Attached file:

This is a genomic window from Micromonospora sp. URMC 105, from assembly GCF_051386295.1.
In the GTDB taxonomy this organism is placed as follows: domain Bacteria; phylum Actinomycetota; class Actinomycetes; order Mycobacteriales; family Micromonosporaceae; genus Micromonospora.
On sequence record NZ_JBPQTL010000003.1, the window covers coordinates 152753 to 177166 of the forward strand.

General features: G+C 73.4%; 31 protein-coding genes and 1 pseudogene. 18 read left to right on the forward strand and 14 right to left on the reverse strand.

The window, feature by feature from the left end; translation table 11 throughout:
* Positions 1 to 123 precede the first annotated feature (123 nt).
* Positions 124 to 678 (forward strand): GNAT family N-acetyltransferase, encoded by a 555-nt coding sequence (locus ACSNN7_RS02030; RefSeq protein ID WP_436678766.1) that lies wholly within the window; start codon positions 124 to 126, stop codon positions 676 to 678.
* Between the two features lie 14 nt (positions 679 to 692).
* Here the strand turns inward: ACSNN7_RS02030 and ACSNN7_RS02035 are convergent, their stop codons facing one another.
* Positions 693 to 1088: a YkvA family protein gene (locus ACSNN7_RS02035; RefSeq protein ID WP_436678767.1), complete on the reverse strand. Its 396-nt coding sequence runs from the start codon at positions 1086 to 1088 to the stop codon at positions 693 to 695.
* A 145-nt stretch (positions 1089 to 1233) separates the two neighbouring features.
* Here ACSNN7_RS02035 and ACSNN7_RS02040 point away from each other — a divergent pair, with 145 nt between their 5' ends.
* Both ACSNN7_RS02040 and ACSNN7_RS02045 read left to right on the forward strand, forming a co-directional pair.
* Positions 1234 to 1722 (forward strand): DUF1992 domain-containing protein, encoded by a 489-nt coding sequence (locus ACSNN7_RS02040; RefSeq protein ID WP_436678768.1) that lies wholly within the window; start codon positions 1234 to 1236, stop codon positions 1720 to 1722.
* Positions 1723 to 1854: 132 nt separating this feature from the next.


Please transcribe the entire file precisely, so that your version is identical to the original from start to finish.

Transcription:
This is a genomic window from Micromonospora sp. URMC 105, from assembly GCF_051386295.1.
In the GTDB taxonomy this organism is placed as follows: domain Bacteria; phylum Actinomycetota; class Actinomycetes; order Mycobacteriales; family Micromonosporaceae; genus Micromonospora.
On sequence record NZ_JBPQTL010000003.1, the window covers coordinates 152753 to 177166 of the forward strand.

General features: G+C 73.4%; 31 protein-coding genes and 1 pseudogene. 18 read left to right on the forward strand and 14 right to left on the reverse strand.

The window, feature by feature from the left end; translation table 11 throughout:
* Positions 1 to 123 precede the first annotated feature (123 nt).
* Positions 124 to 678 (forward strand): GNAT family N-acetyltransferase, encoded by a 555-nt coding sequence (locus ACSNN7_RS02030; RefSeq protein ID WP_436678766.1) that lies wholly within the window; start codon positions 124 to 126, stop codon positions 676 to 678.
* Between the two features lie 14 nt (positions 679 to 692).
* Here the strand turns inward: ACSNN7_RS02030 and ACSNN7_RS02035 are convergent, their stop codons facing one another.
* Positions 693 to 1088: a YkvA family protein gene (locus ACSNN7_RS02035; RefSeq protein ID WP_436678767.1), complete on the reverse strand. Its 396-nt coding sequence runs from the start codon at positions 1086 to 1088 to the stop codon at positions 693 to 695.
* A 145-nt stretch (positions 1089 to 1233) separates the two neighbouring features.
* Here ACSNN7_RS02035 and ACSNN7_RS02040 point away from each other — a divergent pair, with 145 nt between their 5' ends.
* Both ACSNN7_RS02040 and ACSNN7_RS02045 read left to right on the forward strand, forming a co-directional pair.
* Positions 1234 to 1722 (forward strand): DUF1992 domain-containing protein, encoded by a 489-nt coding sequence (locus ACSNN7_RS02040; RefSeq protein ID WP_436678768.1) that lies wholly within the window; start codon positions 1234 to 1236, stop codon positions 1720 to 1722.
* Positions 1723 to 1854: 132 nt separating this feature from the next.